Posted by: Sales Makers | July 18, 2017

You’re left out – if they’re not right…

I thought I’d share an essay that I wrote today for my altMBA programme that I’m participating in.

This is the original premise… why people who buy from your competitors are right

It’s not gonna be in the Addendum – but, you might find it interesting and then again – maybe not. Curious to get some feedback.

You’re left out – if they’re not right…


My Industry is the Fitness Industry, which realistically began to grow in the 1980’s in North America.In the 1990’s it began to grow Internationally and I moved to Europe in 1994 to teach what I had been teaching for 15 years already to a rapidly expanding market.


Since the outset of Clubs selling their memberships to the consumers in the 1980s – they (the Clubs’) had the upper hand. There were limited numbers of Clubs, especially with a Full Service capability (racquet sports, swimming, exercise, classes, etc.) Primarily because of the exorbitant prices of construction, staffing and maintenance.As such, they could more or less charge whatever they wanted and attract the clientele that had arrived – that could afford the premium fees ($75+ a month.)The middle market attracted the want to be’s, who were willing to forego the whole enchilada and settle for a bean burrito, maybe with some guac and rice on the side.

Due to the status (I’m a gym goer [maybe once a month]) and design of these Clubs (now mostly chains due to consolidation) they attracted the the middle market – the yuppies that were getting established, buying houses, leasing BMW’s, raising children. They couldn’t afford the Premium offering (certainly not for their entire family). They were willing to pay the $75 for the family however.

The bottom market was the mom and pop clubs or the muscle-head gyms that were small, friendly, not too much money spent on rents, prime locations, equipment and this would be reflected in a much lower price (under $30 a month and often $99 or only $199 A YEAR.)


Now we start getting to the question at hand – why are our competitors clients customers right in becoming members (or USERS) of that other Club?

Nobody can please all of the people all of the time and you certainly can’t be All things to All people – the Industry either forgot that or they never admitted it to themselves. They had a good thing going for them and they didn’t change the way they sold and in many cases they still haven’t.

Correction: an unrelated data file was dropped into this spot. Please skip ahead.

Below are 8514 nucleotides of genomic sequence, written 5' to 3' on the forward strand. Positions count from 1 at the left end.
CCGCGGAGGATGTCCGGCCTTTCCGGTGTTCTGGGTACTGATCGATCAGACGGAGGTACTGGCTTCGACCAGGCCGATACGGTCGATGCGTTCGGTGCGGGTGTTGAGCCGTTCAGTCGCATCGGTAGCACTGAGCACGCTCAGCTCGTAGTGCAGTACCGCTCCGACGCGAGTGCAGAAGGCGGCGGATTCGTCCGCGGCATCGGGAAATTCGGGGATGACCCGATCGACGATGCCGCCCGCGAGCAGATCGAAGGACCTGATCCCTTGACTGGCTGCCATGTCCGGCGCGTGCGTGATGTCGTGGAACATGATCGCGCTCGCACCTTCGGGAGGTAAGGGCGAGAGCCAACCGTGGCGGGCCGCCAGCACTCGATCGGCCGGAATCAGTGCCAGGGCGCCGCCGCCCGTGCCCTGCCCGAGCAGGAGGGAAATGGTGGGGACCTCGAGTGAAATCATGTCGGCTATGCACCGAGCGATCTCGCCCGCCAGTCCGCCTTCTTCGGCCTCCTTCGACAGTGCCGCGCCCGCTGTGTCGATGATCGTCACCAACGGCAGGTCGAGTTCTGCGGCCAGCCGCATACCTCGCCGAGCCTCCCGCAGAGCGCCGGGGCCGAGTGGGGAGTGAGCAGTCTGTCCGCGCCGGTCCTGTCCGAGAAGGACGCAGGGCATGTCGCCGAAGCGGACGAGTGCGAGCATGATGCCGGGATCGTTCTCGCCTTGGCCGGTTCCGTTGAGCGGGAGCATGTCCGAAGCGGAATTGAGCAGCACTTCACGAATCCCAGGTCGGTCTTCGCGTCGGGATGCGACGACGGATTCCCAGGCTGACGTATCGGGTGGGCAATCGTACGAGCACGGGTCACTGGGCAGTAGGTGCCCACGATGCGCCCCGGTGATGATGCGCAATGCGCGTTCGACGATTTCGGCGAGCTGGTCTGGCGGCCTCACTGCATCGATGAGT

People don’t want to be sold – they may want to buy what you’re selling – it’s now got to be on their terms.

They’re not willing to buy frivolities that they know the won’t use – so they now go to the middle market (which is rapidly shrinking) These are different consumers.

In the old days, we had focus groups, member interest surveys – so we had a good idea of the type of consumers that we were selling.

The best sales person is the one who listens the best. God gave you two ears and one mouth so that you can listen twice as hard as you talk. This gives you the ability to learn more about your potential sale and to try to empathise with his or her needs (and desires.) But sometimes in a real life market environment that always isn’t enough.

Let me give you an example: 

I was working in a Club in Fort Lee, NJ one night when a mature man and woman entered the Club.      I showed them the club, asked the right questions and got all the right answers. He recently had a check up with his Physician who told him that he had high blood pressure, he needed to lose weight, exercise and get into better shape.

I thought he was a sure sale.

So, I gave him the price and assumed he was going to join and put the membership agreement in front of him to proceed. Meanwhile, his wife spoke up and said: “If you think I’m going to let you join this Club for one minute – you’re out of your mind.”

This shocked me and I asked: “Why?” Her reply: “Theres’ so many young, good-looking women here – there’s no way, I’m going to leave him alone here.”

Looking back – I probably should have tried to sell HER a membership (to keep and eye on him) – but I wasn’t thinking. I didn’t have a way to address her objection. I hadn’t empathised with her – I left her out of the sales process, until it was too late.

Lesson learned – and I hope he did find a Club with people she would accept.

Now, let me give you another example of when it worked:

I was working in a Club in Fort Lauderdale, FL.

A young man came in the Club interested in membership and I showed him the Club and discovered that he was in town for four months while he was waiting for the ship he was going to work on was outfitted and reconditioned for a long trip. He was very much into free weights and unfortunately, we didn’t have enough. We also didn’t sell four month memberships.